GeForce 780, Titan’s little brother, is available in many flavours from various brands. MSI themselves offer four different models, from a bone stock 780 to the triple-fan cooled version with a special BIOS for sub zero cooling. Today we’re going to look at the MSI N780 TF 3GD5/OC GeForce 780 that carries their GAMING moniker.
MSI N780 TF 3GD5/OC GeForce 780
What sets the MSI GAMING model apart from stock are two main things – the Advanced Twin FROZR IV cooler, and its pre-overclocked settings.
The Twin FROZR IV cooler continues from previous designs, and replaces the standard blower style cooler with two downward facing fans and intelligently placed heatpipes (something other manufacturers get wrong quite often). The result is a lot more heatsink surface area, and better overall cooling for all the components on the card, including the memory modules and VRM. This is important for overclocking.
Speaking of overclocking, the MSI N780 TF 3GD5/OC comes with three built-in speed settings, which can be changed using the “GAMING APP” utility. The stock speed for this card, called “Gaming Mode” by the app, is 902 MHz core, with a Boost speed of 954 MHz. In our testing, this leads to a true core speed of 1019 MHz under load.
This is already a nice jump from the stock GeForce 780 speed of 863 MHz core/902 MHz which MSI calls “Silent Mode”, but there is one more step that takes it even further. Simply by clicking the “OC Mode” button, users can enjoy a clock speed of 954 MHz, with the Boost speed set to 1006 MHz.
Under load, this led to a core speed of 1071 MHz in our testing. The memory clock remains at 6008 MHz for all three modes.
MSI N780 TF 3GD5/OC Overclocking
Of course you know we’re not going to leave it at that. Using the EVGA Precision X app, we got started with overclocking. Power Limit can be set to 103 MHz on the MSI N780 TF 3GD5/OC, and voltage can be set to 1.2v. After hours of testing, we came to several results depending on what you consider to be a stable overclock under load. In my opinion, an overclock is only useful if it works in every game you play. By that measure, the highest clock attained that worked in all the games tested in this review was a Boost clock speed of 1088 MHz at 1.187v. This leads to a true in-game clock speed of 1189 MHz most of the time, sometimes dipping to 1170 or even 1150, depending on load and temperature. In any case, while it’s not a spectacular overclock over the available prebuilt settings,, it’s a nice risk-free performance boost.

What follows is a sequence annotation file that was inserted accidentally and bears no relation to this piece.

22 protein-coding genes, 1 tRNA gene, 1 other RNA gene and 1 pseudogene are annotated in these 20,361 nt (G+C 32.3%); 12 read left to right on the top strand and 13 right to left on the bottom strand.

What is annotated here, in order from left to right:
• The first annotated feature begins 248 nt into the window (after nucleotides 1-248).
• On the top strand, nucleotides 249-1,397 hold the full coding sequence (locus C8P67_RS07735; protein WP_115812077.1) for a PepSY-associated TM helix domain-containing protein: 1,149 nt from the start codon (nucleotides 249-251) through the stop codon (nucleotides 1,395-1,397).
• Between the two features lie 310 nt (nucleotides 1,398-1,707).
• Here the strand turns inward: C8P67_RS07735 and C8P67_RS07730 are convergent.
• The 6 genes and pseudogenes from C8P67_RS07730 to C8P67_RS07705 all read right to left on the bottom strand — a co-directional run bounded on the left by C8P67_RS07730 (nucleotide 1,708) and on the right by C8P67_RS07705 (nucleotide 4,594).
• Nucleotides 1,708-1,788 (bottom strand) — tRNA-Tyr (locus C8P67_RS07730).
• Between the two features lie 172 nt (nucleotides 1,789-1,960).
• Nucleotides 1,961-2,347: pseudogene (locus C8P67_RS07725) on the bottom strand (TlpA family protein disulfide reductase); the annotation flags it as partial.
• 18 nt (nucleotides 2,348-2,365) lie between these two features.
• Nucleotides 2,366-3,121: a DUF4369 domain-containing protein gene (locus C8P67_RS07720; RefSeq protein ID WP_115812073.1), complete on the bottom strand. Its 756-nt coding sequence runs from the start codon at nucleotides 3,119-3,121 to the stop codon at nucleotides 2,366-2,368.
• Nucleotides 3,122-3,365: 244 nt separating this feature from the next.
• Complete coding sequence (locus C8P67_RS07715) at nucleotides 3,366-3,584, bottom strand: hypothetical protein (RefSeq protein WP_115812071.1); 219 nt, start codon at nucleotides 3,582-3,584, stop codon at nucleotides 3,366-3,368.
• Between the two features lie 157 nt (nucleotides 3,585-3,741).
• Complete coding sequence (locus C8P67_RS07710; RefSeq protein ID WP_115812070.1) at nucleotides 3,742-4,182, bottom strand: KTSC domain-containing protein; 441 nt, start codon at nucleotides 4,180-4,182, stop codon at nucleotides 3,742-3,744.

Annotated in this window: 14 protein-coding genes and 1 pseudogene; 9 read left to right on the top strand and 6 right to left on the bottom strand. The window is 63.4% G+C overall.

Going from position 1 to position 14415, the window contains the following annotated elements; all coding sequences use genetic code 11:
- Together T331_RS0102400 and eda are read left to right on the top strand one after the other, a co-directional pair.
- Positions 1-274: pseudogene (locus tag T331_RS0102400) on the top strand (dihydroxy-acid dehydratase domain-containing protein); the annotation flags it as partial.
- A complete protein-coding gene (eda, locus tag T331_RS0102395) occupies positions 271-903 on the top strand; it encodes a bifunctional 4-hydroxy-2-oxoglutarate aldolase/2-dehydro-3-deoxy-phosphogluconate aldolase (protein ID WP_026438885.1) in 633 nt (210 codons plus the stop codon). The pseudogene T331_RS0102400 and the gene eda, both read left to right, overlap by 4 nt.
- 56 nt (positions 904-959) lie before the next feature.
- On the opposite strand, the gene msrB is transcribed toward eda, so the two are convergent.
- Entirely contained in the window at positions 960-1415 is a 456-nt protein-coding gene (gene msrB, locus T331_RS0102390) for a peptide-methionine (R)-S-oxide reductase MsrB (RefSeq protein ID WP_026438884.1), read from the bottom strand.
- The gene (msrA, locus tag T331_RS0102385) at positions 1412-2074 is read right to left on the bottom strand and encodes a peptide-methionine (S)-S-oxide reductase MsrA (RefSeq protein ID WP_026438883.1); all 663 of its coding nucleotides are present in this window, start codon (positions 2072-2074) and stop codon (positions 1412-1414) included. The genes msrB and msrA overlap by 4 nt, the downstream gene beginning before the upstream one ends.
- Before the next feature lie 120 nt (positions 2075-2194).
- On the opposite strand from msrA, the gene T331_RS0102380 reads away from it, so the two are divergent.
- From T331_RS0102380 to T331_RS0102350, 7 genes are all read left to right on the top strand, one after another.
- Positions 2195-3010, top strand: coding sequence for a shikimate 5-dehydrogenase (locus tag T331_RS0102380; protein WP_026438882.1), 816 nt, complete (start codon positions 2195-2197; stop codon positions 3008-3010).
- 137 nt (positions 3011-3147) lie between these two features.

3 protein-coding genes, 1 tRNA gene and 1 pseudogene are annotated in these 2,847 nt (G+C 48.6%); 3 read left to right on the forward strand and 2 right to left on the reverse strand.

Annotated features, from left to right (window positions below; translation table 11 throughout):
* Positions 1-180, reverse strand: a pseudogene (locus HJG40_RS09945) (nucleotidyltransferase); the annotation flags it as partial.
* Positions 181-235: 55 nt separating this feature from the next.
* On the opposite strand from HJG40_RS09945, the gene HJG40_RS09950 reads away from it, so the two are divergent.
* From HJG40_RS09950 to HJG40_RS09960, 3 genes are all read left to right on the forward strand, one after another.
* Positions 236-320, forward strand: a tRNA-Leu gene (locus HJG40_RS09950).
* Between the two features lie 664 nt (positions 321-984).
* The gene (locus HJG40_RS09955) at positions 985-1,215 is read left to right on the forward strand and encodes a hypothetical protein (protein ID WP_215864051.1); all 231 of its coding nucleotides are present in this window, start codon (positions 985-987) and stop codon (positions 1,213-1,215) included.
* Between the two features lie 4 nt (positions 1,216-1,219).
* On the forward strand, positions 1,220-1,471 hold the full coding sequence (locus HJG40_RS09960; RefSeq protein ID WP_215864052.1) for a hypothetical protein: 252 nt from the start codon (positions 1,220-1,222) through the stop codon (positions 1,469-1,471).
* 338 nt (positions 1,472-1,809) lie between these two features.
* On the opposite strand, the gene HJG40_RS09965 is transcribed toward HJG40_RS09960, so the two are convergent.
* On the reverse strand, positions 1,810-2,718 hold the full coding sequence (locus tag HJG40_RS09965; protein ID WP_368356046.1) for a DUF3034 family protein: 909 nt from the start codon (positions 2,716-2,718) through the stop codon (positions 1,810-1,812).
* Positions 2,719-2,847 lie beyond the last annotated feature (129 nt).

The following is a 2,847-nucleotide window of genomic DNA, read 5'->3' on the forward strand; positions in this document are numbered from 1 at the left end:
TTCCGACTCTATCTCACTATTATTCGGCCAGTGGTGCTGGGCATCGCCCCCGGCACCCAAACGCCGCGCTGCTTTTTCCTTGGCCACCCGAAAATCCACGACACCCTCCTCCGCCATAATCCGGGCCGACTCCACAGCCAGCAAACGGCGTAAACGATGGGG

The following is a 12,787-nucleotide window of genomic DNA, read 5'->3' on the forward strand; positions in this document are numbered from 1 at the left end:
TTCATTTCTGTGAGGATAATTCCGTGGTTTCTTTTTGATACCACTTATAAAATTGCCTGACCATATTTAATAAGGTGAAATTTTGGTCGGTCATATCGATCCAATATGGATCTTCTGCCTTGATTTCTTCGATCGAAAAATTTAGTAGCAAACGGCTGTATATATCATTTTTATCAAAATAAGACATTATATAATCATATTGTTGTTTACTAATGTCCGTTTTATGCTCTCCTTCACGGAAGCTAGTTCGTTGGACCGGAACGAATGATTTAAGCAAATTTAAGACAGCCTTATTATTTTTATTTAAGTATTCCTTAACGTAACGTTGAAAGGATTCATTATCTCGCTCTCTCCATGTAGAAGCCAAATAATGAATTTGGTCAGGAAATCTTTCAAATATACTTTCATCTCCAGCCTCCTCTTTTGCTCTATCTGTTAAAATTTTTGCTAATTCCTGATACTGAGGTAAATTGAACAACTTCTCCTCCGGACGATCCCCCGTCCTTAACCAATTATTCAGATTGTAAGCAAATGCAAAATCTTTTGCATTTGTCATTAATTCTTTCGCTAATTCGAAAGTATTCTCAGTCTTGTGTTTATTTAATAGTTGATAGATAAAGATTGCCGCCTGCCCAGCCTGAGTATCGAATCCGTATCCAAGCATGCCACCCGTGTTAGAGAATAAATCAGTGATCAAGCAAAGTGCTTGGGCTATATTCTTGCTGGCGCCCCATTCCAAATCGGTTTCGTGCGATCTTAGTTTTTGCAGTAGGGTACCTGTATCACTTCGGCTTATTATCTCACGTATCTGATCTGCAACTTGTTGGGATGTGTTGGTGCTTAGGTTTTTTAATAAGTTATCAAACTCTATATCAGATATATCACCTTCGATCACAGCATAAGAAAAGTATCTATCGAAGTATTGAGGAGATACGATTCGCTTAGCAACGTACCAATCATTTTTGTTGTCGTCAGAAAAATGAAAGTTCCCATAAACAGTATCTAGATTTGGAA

Memory overclocking on the MSI N780 TF 3GD5/OC was more impressive however. We were able to clock it at a full 7000 MHz with no artifacting or instability whatsoever. Here’s a quick overview of the settings we just talked about, including our top overclock:
|MSI N780 TF 3GD5/OC Stock Speed (Gaming Mode)||MSI N780 TF 3GD5/OC Auto OC (OC Mode)||MSI N780 TF 3GD5/OC Overclocked by HCW||GeForce GTX 780 Stock|
|Voltage Under Load||1.162v||1.162v||1.187v||1.162v|
|GPU Boost Setting||954 MHz||1006 MHz||1088 MHz||902 MHz|
|In-Game GPU Speed||1019 MHz||1071 MHz||1189 MHz||966 MHz|
|Memory Clock||6002 MHz||6002 MHz||7000 MHz||6002 MHz|
We’ll be testing the stock “Gaming Mode” speed, along with our best overclock and stock Nvidia GeForce 780 settings. As of the time of this review, AMD do not offer a single GPU video card to compare this to, so we’ll only be looking at this GeForce 780 for now. Eventually we’ll be comparing it to AMD Hawaii when it is released though, so watch out for that!
MSI N780 TF 3GD5/OC Closer Look
Before moving on to performance, we’ll take a look at the card itself. While it’s not stock, there actually isn’t a whole lot to the MSI N780 TF 3GD5/OC. MSI opted for the “everything you need, and nothing you don’t” approach with this card. That means what you get is a solid piece of hardware, but no flashy features to speak of.